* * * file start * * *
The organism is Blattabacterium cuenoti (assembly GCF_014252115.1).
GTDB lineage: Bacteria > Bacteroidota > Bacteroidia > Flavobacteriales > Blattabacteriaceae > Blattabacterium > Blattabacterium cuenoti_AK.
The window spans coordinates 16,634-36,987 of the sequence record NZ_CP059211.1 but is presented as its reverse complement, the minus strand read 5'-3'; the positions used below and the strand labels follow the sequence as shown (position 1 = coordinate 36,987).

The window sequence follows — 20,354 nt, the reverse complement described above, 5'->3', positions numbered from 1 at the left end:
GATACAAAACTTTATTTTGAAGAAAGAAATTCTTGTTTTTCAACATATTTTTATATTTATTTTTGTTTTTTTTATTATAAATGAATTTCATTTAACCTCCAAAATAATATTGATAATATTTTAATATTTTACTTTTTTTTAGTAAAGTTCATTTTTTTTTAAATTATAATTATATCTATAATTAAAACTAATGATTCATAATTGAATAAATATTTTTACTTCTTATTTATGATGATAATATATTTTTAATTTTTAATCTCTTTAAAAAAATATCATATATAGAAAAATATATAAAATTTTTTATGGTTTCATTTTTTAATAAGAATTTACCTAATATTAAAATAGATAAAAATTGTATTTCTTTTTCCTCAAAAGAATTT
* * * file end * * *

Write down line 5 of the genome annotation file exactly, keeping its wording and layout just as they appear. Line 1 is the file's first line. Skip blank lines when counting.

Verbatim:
GATACAAAACTTTATTTTGAAGAAAGAAATTCTTGTTTTTCAACATATTTTTATATTTATTTTTGTTTTTTTTATTATAAATGAATTTCATTTAACCTCCAAAATAATATTGATAATATTTTAATATTTTACTTTTTTTTAGTAAAGTTCATTTTTTTTTAAATTATAATTATATCTATAATTAAAACTAATGATTCATAATTGAATAAATATTTTTACTTCTTATTTATGATGATAATATATTTTTAATTTTTAATCTCTTTAAAAAAATATCATATATAGAAAAATATATAAAATTTTTTATGGTTTCATTTTTTAATAAGAATTTACCTAATATTAAAATAGATAAAAATTGTATTTCTTTTTCCTCAAAAGAATTT